Core values: In an emotional video announcing his retirement when his term ends in 2025, Cardin spoke with his wife Myrna about how the Jewish values of tzedakah (charity) and tikkun olam (repairing the world) have guided him in his nearly six decades in elective office. The 79-year-old Cardin, who is generally not viewed as a partisan firebrand, has a reputation as a staunch advocate for the U.S.-Israel relationship. The race to replace Cardin may be a test of whether the next wave of Democratic legislators in Maryland will be as reliably pro-Israel as their predecessor.
On deck: No one has officially announced an intention to run for Cardin’s seat. But among those considering it are Prince George’s County Executive Angela Alsobrooks, who has hired political staff for a potential run, and Rep. David Trone (D-MD), who has reportedly told people close to him that he would spend up to $50 million of his own money on the race. Other possible candidates include Rep. Jamie Raskin (D-MD), a progressive who led the second impeachment proceedings against former President Donald Trump in January 2021; Montgomery County Councilmember Will Jawando; former Congressman John Delaney; and Baltimore County Executive John Olszewski.
Temperature check: “I haven’t heard any serious statewide candidates about whom I have concerns about the U.S.-Israel relationship,” Howard Libit, executive director of the Baltimore Jewish Council, told JI. In Congress, Trone and Raskin are both vocal about Israel, but approach the matter differently. Trone is closely aligned with AIPAC, while Raskin is more in tune with J Street.
Close contacts: Alsobrooks has led the majority-Black Prince George’s County since 2018. The county, Maryland’s second largest, has a much smaller Jewish population than Montgomery County or Baltimore County. But she has a good relationship with Jewish advocates in the Washington metropolitan area. In December she spoke at the D.C. JCRC’s annual legislative breakfast, and shared how her parents and grandparents worked alongside Jewish activists during the civil rights movement. Alsobrooks traveled to Israel in 2019 with a delegation organized by the American Israel Education Foundation, a nonprofit associated with AIPAC.
end of an era
The buzz is gone: Ben Smith and the end of social media-driven journalism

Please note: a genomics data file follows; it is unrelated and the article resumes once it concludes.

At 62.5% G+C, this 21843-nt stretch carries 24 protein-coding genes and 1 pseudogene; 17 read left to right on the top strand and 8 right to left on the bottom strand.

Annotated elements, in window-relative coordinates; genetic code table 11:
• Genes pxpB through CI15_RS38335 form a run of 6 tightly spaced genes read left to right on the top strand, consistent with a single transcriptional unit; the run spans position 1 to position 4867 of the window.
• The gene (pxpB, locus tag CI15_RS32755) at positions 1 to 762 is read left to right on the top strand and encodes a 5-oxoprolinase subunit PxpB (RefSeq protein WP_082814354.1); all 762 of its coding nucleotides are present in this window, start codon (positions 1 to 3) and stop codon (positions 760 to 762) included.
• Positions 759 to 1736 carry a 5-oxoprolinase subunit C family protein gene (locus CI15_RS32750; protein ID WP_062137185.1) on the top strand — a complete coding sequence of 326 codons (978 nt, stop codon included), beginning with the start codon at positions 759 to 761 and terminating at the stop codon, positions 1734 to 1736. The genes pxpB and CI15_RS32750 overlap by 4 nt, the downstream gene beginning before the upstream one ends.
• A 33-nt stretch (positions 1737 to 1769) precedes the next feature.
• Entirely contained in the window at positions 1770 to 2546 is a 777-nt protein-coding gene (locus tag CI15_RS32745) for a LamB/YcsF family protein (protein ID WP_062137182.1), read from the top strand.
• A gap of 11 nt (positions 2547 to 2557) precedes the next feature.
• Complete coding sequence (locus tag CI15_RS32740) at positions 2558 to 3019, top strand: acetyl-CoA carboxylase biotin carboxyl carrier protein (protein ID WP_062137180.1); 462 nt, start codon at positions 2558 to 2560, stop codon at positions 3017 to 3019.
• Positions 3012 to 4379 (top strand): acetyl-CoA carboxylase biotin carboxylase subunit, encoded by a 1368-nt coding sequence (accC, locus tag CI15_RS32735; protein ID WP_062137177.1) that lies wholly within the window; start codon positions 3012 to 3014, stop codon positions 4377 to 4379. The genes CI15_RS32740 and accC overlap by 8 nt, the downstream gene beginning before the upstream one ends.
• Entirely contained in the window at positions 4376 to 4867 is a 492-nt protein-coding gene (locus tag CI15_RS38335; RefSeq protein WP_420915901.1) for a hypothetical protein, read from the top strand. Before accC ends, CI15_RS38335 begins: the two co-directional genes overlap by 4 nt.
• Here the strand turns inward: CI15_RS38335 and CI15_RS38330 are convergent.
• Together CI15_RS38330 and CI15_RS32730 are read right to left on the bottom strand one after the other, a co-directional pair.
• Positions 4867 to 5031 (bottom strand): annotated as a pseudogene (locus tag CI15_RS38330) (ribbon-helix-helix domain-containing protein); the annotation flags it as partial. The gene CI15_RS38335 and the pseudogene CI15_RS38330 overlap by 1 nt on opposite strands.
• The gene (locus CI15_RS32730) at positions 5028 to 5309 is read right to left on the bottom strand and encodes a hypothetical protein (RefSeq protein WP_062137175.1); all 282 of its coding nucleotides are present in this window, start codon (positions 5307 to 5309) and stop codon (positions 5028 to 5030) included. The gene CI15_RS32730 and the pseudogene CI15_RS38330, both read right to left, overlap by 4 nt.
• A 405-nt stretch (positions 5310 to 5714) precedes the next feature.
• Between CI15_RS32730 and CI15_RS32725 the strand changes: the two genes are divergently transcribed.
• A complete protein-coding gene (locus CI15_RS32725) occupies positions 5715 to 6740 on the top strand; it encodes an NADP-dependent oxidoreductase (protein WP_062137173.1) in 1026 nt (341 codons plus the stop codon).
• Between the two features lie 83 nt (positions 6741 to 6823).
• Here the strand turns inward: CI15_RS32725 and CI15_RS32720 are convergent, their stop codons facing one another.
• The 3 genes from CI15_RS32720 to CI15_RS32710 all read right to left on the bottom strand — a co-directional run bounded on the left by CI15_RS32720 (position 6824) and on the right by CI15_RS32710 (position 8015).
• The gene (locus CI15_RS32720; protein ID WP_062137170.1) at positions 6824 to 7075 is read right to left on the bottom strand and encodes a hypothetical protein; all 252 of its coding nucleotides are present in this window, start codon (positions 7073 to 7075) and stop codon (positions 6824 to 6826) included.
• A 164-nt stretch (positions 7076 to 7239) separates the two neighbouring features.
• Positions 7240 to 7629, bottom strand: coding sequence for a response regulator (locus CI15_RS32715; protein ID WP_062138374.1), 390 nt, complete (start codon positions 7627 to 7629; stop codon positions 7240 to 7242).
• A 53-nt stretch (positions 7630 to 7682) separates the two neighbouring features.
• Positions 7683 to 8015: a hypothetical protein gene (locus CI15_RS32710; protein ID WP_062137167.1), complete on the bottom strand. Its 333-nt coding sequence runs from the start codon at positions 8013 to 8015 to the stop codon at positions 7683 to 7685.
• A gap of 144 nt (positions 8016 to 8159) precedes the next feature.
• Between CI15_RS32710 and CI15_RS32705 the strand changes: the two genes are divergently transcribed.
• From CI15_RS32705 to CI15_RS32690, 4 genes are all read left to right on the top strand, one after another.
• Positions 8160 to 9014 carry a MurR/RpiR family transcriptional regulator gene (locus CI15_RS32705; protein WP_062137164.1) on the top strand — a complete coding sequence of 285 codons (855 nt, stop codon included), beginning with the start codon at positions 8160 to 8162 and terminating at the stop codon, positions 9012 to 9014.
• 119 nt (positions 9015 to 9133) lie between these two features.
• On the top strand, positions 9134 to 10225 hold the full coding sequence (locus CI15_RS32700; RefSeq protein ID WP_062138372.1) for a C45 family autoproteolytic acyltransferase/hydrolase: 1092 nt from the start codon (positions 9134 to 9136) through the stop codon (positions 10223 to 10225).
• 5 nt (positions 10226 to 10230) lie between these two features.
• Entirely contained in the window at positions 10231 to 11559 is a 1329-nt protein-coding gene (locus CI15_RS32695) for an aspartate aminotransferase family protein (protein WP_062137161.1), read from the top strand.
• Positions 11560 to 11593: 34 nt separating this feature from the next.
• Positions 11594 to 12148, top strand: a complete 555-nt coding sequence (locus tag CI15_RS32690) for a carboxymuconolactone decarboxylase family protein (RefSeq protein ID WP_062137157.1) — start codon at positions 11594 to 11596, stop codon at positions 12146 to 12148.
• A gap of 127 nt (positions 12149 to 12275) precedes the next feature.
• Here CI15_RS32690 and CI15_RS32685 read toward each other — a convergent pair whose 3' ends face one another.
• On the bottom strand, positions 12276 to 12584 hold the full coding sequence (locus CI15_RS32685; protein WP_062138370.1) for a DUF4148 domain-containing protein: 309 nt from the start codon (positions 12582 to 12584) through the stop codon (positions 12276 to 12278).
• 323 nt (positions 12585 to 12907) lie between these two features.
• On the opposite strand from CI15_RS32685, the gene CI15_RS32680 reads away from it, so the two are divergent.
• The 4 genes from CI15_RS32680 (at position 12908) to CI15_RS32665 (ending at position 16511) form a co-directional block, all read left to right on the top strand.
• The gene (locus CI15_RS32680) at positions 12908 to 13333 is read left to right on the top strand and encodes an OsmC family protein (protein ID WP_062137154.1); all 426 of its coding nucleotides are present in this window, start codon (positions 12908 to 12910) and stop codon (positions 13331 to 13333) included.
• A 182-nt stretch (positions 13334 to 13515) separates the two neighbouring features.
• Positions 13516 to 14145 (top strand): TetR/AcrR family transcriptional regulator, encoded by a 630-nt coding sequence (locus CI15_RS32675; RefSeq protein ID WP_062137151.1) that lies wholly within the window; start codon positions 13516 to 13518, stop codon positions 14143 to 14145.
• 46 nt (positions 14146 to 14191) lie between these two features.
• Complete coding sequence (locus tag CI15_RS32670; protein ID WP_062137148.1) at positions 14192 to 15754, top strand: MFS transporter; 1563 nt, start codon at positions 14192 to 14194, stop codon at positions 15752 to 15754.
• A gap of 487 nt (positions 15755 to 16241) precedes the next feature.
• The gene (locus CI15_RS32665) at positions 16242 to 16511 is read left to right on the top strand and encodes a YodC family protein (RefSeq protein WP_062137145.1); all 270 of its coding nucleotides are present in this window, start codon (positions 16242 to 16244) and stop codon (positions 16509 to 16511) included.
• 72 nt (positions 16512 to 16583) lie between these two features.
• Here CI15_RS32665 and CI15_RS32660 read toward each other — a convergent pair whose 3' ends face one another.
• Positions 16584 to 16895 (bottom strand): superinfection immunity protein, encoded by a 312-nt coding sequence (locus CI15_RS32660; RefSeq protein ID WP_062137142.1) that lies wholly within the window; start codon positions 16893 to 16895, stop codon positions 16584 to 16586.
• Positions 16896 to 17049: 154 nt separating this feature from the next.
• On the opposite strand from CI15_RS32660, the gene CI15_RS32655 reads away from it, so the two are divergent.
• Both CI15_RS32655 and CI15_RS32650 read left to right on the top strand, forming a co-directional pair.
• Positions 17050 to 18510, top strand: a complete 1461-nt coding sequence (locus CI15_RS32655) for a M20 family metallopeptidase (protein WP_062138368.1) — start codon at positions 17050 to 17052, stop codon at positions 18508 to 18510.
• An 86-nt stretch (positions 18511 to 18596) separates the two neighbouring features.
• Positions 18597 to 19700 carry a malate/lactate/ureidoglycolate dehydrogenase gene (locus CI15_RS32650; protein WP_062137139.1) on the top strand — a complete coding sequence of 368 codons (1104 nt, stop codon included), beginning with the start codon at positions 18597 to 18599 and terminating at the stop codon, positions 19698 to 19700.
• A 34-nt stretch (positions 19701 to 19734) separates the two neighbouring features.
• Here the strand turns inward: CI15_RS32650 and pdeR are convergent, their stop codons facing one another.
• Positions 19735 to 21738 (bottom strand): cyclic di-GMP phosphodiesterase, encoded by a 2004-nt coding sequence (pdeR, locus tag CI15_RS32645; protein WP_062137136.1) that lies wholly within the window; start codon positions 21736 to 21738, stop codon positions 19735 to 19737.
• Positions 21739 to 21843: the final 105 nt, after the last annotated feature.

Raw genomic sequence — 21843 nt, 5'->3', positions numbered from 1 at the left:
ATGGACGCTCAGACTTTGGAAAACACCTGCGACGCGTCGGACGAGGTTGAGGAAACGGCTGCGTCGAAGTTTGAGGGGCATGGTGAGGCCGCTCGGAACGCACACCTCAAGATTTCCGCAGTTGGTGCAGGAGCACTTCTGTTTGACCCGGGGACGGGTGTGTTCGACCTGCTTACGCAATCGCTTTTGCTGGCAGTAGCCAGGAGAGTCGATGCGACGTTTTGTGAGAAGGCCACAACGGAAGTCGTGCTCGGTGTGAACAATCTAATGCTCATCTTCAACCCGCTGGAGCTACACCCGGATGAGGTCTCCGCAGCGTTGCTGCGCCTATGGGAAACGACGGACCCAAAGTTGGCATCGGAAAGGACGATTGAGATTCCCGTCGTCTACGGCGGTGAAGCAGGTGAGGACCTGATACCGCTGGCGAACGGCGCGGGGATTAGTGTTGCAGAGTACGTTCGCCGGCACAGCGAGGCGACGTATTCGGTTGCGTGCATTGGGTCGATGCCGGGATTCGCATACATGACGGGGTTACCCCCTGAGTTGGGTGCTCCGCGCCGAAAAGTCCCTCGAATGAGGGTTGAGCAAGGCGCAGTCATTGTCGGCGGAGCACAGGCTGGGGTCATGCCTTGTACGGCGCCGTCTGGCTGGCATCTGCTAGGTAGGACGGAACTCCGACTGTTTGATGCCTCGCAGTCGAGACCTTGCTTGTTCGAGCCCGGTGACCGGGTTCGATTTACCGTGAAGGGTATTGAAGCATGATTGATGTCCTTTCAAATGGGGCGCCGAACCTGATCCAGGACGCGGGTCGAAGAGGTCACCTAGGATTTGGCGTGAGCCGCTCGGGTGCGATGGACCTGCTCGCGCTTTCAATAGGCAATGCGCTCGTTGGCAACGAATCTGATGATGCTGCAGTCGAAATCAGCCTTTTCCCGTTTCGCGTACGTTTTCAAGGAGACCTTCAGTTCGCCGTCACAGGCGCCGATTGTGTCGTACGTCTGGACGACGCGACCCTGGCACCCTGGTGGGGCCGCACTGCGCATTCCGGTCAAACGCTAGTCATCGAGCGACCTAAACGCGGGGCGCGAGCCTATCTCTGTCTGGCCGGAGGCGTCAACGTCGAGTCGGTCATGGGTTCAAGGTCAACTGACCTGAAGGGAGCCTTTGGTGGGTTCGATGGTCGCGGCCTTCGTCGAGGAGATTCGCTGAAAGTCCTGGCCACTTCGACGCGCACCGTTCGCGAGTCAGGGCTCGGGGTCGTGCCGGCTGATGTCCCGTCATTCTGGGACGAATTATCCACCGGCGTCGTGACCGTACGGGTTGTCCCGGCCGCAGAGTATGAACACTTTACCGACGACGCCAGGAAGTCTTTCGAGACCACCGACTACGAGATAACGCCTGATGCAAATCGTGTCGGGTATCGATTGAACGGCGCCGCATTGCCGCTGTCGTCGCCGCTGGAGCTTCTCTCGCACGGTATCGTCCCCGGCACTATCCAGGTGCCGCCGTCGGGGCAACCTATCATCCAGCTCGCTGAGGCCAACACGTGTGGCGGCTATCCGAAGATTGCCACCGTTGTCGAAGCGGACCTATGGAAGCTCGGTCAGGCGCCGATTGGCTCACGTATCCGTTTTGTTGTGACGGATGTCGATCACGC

The day before BuzzFeed announced, in mid-April, that it was shuttering its news division, Ben Smith, the intrepid journalist and digital media pioneer, was seated in a Manhattan coffee shop and waiting for a tea that would never arrive as he contemplated the rise and fall of the social web, Jewish Insider’s Matthew Kassel reports. As the founding editor of BuzzFeed News, where he lent institutional authority to a media site known for viral quizzes and cute animal photos, Smith had sought to balance a need for clicks with a focus on scoop-driven reporting that won a Pulitzer Prize while ruffling the feathers of the legacy media class.
Unsustainable: The proposition, largely dependent on referral traffic from social media companies like Twitter and Facebook, was never as tenable as it may have seemed at BuzzFeed and competitors of its ilk, which have struggled to stay afloat or no longer exist. “It has not ended particularly well for that generation of companies,” Smith, 46, told JI during a recent interview in Little Italy, not far from the offices of his new media venture, Semafor, which launched last fall.
Traffic signal: But even Smith, who co-writes a dishy weekly newsletter on the media industry and was previously a media columnist for The New York Times, acknowledges that he had not anticipated the sudden demise of BuzzFeed News, which he left in 2020 after a decade-long run. “I had no idea,” he said in a brief email to JI days after the closure. In many ways, however, Smith had already written its epitaph in his richly reported and somewhat rueful first book, Traffic: Genius, Rivalry and Delusion in the Billion-Dollar Race to Go Viral, which was published on Tuesday.